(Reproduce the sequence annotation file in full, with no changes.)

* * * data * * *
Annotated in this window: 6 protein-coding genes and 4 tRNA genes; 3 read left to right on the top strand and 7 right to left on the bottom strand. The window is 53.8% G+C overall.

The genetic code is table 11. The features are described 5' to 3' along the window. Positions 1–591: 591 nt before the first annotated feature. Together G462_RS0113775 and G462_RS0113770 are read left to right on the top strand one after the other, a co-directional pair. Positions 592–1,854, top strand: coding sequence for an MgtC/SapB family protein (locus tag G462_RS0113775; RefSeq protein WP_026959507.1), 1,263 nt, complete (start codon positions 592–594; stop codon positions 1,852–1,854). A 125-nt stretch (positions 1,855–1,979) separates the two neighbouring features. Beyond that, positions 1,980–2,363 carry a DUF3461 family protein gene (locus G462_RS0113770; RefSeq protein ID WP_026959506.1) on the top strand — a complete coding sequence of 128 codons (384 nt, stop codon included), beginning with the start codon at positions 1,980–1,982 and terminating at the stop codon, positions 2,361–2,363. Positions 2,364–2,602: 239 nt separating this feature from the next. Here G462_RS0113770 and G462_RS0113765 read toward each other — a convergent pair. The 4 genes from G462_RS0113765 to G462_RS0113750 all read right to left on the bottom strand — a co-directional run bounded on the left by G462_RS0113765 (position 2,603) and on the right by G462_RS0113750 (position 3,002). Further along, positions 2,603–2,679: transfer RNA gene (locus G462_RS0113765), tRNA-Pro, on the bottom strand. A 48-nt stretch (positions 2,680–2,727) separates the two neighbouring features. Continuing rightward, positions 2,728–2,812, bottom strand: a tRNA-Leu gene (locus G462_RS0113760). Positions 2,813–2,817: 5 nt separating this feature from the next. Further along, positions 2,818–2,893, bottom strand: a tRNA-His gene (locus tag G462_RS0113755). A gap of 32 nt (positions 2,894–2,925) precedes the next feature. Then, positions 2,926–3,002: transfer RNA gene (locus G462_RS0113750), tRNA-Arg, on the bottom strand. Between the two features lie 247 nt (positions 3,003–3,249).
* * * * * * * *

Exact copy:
Annotated in this window: 6 protein-coding genes and 4 tRNA genes; 3 read left to right on the top strand and 7 right to left on the bottom strand. The window is 53.8% G+C overall.

The genetic code is table 11. The features are described 5' to 3' along the window. Positions 1–591: 591 nt before the first annotated feature. Together G462_RS0113775 and G462_RS0113770 are read left to right on the top strand one after the other, a co-directional pair. Positions 592–1,854, top strand: coding sequence for an MgtC/SapB family protein (locus tag G462_RS0113775; RefSeq protein WP_026959507.1), 1,263 nt, complete (start codon positions 592–594; stop codon positions 1,852–1,854). A 125-nt stretch (positions 1,855–1,979) separates the two neighbouring features. Beyond that, positions 1,980–2,363 carry a DUF3461 family protein gene (locus G462_RS0113770; RefSeq protein ID WP_026959506.1) on the top strand — a complete coding sequence of 128 codons (384 nt, stop codon included), beginning with the start codon at positions 1,980–1,982 and terminating at the stop codon, positions 2,361–2,363. Positions 2,364–2,602: 239 nt separating this feature from the next. Here G462_RS0113770 and G462_RS0113765 read toward each other — a convergent pair. The 4 genes from G462_RS0113765 to G462_RS0113750 all read right to left on the bottom strand — a co-directional run bounded on the left by G462_RS0113765 (position 2,603) and on the right by G462_RS0113750 (position 3,002). Further along, positions 2,603–2,679: transfer RNA gene (locus G462_RS0113765), tRNA-Pro, on the bottom strand. A 48-nt stretch (positions 2,680–2,727) separates the two neighbouring features. Continuing rightward, positions 2,728–2,812, bottom strand: a tRNA-Leu gene (locus G462_RS0113760). Positions 2,813–2,817: 5 nt separating this feature from the next. Further along, positions 2,818–2,893, bottom strand: a tRNA-His gene (locus tag G462_RS0113755). A gap of 32 nt (positions 2,894–2,925) precedes the next feature. Then, positions 2,926–3,002: transfer RNA gene (locus G462_RS0113750), tRNA-Arg, on the bottom strand. Between the two features lie 247 nt (positions 3,003–3,249).